I turned 42 this year, and something unexpected happened. I suddenly realized I don't have forever.

Some might call this a mid-life crisis. I see it as the opposite: a mid-life wake up, like a friendly caffeine jolt. I haven't bought a red convertible or gone for Botox. Instead, I'm just looking at everything with fresh eyes, much as I did in my formative college years, but with the realization that I've got a diminishing time limit.

It was during college, in fact, when I discovered an effective technique for putting things in perspective: visit a graveyard. It sounds like I'm trying to be funny (or morose), but I swear it's quite practical and effective.

The epiphany was accidental. One beautiful fall day, the warm kind that makes every one of your senses burst with wistful nostalgia, a couple of friends suggested doing gravestone rubbings. I'd never done such a thing, but the weather was inviting and I was in the mood to avoid my schoolwork. So off we went, with cheap paper and some lumpy charcoal in hand.

It was an old graveyard, perfect for exploring. We wandered under brilliant foliage  -- Amherst trees just have a knack for fall color -- tripping over gnarled old roots which had forced tombstones to splay at odd angles. We read the epitaphs with interest, imagining what the buried occupants had been like. And then I saw a gravestone that changed my life with these spine-tingling words:
Behold, my friend, as you pass by
So you are now, so once was I
As I am now, so you shall be
I say prepare to follow me.
Ah!! I still get goosebumps over it. I made just one gravestone rubbing and hung it on my dorm wall. I kept it for several years, even as the edges started to yellow slightly. And though it eventually got lost, its message became tattooed in my brain.

That person was alive! And now they ...  weren't? When you take some time to ponder that, it gets a little freaky. And, as they suggested, I needed to come to terms with the fact that I would, indeed, follow them. Someday I will not be alive. Not be alive! Do you ever just think on that? It's such an incomprehensible idea. It should be simple, but it's like we can't accept that there will be an end to all our drama. Regardless of your thoughts on the existence of an afterlife, it can make your mind spin in dizzy circles.

After that day, I found my sense of perspective changed. When difficulties arose and I had to make what seemed like a hard decision, I'd pack a snack and visit a graveyard to reestablish some common sense. (During the day, of course. I'm no fool.) The solutions always became very obvious once I sat among the greying stones. "What would the deathbed-me advise the college-me?" I would muse. Ends up, deathbed-me's advice never steered me wrong. She always pushed me in the direction of taking the risk. I'd never heard of anyone lament during their last moments, "Oh man, I wish I had been more cautious."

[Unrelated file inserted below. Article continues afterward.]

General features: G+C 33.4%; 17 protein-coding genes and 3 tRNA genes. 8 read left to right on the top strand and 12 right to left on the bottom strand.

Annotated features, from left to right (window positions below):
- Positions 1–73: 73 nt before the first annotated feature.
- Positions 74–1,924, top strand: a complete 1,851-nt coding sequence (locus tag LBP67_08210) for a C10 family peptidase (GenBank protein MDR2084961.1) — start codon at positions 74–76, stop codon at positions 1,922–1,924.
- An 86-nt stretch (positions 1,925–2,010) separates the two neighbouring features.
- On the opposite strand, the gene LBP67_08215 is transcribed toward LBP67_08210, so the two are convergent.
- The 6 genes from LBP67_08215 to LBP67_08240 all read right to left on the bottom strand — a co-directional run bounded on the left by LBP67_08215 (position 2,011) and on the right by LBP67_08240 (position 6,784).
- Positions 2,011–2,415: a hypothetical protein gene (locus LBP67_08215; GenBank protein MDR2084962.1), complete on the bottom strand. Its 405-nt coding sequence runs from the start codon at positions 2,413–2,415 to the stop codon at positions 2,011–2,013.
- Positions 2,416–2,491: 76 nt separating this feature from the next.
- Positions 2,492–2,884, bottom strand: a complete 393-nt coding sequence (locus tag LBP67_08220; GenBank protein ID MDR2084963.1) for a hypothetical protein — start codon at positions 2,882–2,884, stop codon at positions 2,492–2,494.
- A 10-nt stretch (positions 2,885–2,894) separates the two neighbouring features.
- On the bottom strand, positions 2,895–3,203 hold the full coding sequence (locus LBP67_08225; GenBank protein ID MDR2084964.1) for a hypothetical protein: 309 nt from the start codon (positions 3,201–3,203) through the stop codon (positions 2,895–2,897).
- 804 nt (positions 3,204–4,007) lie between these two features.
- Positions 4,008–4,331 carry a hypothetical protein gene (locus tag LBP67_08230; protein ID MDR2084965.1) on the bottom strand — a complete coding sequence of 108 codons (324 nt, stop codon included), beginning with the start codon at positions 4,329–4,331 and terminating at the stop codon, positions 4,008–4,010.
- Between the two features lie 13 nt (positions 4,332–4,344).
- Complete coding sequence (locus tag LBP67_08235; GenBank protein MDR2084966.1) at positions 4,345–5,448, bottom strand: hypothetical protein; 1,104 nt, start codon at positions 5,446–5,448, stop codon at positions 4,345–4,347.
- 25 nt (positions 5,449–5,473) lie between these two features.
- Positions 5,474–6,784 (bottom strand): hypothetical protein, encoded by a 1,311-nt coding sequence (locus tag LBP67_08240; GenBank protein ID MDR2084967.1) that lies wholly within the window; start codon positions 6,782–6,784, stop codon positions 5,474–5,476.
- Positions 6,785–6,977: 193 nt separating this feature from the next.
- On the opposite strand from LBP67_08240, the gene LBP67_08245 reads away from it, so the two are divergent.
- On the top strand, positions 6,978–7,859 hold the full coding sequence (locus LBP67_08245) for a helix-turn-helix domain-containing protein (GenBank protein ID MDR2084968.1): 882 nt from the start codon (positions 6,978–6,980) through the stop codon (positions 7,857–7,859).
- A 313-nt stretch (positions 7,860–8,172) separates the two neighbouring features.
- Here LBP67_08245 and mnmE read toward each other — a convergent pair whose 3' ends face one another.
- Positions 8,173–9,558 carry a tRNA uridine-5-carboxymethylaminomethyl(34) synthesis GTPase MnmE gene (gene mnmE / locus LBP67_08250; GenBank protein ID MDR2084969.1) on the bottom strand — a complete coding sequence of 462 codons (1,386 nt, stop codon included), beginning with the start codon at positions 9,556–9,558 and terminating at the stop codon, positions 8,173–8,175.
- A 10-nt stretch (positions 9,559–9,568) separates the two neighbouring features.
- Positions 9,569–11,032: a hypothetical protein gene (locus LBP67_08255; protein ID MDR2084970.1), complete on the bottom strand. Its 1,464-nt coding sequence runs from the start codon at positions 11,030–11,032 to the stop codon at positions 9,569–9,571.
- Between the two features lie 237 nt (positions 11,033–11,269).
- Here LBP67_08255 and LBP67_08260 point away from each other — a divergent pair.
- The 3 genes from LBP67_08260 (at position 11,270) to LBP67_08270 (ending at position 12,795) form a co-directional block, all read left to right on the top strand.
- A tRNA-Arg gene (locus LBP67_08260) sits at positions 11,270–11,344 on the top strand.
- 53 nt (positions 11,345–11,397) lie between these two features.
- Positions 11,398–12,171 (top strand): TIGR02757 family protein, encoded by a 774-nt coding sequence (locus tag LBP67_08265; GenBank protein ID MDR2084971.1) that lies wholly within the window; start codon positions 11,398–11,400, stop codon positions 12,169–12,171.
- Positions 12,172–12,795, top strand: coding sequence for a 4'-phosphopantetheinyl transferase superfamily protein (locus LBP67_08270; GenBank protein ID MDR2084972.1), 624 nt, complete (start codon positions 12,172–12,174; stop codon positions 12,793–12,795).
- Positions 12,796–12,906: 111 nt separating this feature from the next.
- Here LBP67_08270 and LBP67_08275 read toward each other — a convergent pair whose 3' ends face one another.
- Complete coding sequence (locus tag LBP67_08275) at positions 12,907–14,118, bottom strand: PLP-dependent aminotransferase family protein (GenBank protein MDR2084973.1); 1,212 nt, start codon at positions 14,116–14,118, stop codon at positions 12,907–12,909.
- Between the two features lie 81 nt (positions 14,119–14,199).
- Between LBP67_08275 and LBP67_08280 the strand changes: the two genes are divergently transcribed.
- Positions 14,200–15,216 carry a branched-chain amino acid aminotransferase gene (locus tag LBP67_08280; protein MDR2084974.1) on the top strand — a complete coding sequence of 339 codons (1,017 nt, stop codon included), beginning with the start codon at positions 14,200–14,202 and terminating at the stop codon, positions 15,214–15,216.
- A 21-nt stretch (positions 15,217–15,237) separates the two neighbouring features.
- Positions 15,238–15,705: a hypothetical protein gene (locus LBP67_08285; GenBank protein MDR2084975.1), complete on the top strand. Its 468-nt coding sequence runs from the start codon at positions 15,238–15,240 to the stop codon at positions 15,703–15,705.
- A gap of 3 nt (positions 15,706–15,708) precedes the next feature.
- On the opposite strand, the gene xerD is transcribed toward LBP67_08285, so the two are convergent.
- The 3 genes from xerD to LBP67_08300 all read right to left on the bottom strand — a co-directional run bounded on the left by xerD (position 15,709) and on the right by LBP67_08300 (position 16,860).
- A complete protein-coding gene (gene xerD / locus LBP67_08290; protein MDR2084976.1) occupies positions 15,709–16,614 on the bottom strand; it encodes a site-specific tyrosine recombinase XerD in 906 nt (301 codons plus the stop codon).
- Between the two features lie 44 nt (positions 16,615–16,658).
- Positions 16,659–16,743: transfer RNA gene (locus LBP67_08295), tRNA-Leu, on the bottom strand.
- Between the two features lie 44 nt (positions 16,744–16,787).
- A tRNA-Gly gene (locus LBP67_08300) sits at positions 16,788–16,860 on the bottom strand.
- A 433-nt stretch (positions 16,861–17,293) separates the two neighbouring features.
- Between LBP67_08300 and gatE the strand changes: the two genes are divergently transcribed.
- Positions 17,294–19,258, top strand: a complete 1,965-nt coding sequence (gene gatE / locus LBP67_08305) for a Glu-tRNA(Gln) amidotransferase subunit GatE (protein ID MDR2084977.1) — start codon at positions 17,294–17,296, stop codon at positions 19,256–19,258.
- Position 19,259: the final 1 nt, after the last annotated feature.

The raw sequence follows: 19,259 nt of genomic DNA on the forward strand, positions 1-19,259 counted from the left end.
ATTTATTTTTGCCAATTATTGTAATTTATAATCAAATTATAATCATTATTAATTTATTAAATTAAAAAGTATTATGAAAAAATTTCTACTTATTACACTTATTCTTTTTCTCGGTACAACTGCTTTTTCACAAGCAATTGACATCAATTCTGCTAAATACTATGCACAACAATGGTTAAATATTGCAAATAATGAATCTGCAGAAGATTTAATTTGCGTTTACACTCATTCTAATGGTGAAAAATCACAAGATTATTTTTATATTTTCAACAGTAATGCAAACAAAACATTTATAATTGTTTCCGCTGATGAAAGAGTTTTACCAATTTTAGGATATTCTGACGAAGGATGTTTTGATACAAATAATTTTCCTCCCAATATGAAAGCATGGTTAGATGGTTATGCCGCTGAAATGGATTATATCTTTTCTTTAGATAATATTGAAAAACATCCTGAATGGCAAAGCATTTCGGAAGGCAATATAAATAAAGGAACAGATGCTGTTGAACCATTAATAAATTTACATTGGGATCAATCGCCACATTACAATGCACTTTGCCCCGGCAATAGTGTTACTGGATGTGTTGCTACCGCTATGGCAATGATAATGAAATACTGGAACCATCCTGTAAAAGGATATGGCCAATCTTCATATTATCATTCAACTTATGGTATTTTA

So I learned to be brave. Maybe not rollercoaster-brave, but tell-the-boy-you-like-him-brave. Apply-to-that-study-abroad-program-even-though-you-have-no-money-brave. Did I make an arse of myself on occasion? You bet. But I never regretted putting myself out there. I knew that I would regret the what-ifs. Those kind of regrets have always scared me. I never wanted wallow in what-ifs during my last moments on earth.

Ends up, though, the boy eventually liked me back and we spent two wonderful semesters together. And I found some hefty scholarships that made a year abroad eating French bread a reality. And if I professed my crush to a boy and it wasn't reciprocated? Well, I wouldn't have to always wonder if he'd been the one. He wasn't. Next! (And to save you the suspense, I found him. He was worth the wait.)

See? It's a very practical strategy.

As we get older, we sometimes forget these earlier lessons, and I'm no exception. I've found myself becoming more cautious as the years passed. Until I hit 42. And then the college-me knocked on the door and said, "Um. Is it just me, or are things getting a little, I don't know, safe?" 

College-me and deathbed-me now hang out around here in a helpful way. And I'm looking at things in a new/old perspective. For example, where will my rekindled love of art lead? I haven't a clue. And I don't care, really. I just love drawing. Goals no longer feel important as they once did. The process, as so many have noted before, seems to be the real gold.

I notice that writing is playing a bigger and bigger role in my life, and I'm not sure where that is going either. But I want to make more room for it, because it somehow just feels right.

This month, I've been going through my possessions and realizing that I don't use most of what I have. And I'm learning to let go of those things. And when I do, I feel my life open up a bit more to who I'm becoming.

That sounds all fancy-pants ethereal, but I'm not sure how else to describe it. This is clear, though: you've got to clear the spiderwebby things out if you want good things to come.

Gotta love a graveyard. 


 Five minute sketches. I love these because they force you to just go quickly and not get mired in the detail.

A longer one. There is something so relaxing about drawing these calm poses.